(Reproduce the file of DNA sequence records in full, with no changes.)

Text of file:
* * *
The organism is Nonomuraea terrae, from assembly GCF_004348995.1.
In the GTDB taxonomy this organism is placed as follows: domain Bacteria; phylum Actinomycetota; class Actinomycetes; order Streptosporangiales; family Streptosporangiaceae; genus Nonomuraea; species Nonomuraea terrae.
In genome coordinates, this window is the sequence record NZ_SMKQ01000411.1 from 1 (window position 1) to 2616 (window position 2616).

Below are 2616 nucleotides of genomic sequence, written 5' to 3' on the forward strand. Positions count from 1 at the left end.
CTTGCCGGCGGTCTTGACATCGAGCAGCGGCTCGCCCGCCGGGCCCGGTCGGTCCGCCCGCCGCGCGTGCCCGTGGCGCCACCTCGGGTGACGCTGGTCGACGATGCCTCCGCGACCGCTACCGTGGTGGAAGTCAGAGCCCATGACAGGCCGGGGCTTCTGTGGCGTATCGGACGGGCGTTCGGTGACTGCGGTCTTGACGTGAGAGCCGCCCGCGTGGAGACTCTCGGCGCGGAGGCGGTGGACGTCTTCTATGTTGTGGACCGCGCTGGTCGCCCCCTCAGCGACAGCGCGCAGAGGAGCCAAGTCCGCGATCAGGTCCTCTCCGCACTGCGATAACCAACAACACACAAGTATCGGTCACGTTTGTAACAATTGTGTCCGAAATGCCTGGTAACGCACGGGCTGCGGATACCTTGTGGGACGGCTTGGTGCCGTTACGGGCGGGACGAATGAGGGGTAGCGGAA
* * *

The organism is Nonomuraea terrae, from assembly GCF_004348995.1.
In the GTDB taxonomy this organism is placed as follows: domain Bacteria; phylum Actinomycetota; class Actinomycetes; order Streptosporangiales; family Streptosporangiaceae; genus Nonomuraea; species Nonomuraea terrae.
In genome coordinates, this window is the sequence record NZ_SMKQ01000411.1 from 1 (window position 1) to 2616 (window position 2616).

Below are 2616 nucleotides of genomic sequence, written 5' to 3' on the forward strand. Positions count from 1 at the left end.
CTTGCCGGCGGTCTTGACATCGAGCAGCGGCTCGCCCGCCGGGCCCGGTCGGTCCGCCCGCCGCGCGTGCCCGTGGCGCCACCTCGGGTGACGCTGGTCGACGATGCCTCCGCGACCGCTACCGTGGTGGAAGTCAGAGCCCATGACAGGCCGGGGCTTCTGTGGCGTATCGGACGGGCGTTCGGTGACTGCGGTCTTGACGTGAGAGCCGCCCGCGTGGAGACTCTCGGCGCGGAGGCGGTGGACGTCTTCTATGTTGTGGACCGCGCTGGTCGCCCCCTCAGCGACAGCGCGCAGAGGAGCCAAGTCCGCGATCAGGTCCTCTCCGCACTGCGATAACCAACAACACACAAGTATCGGTCACGTTTGTAACAATTGTGTCCGAAATGCCTGGTAACGCACGGGCTGCGGATACCTTGTGGGACGGCTTGGTGCCGTTACGGGCGGGACGAATGAGGGGTAGCGGAA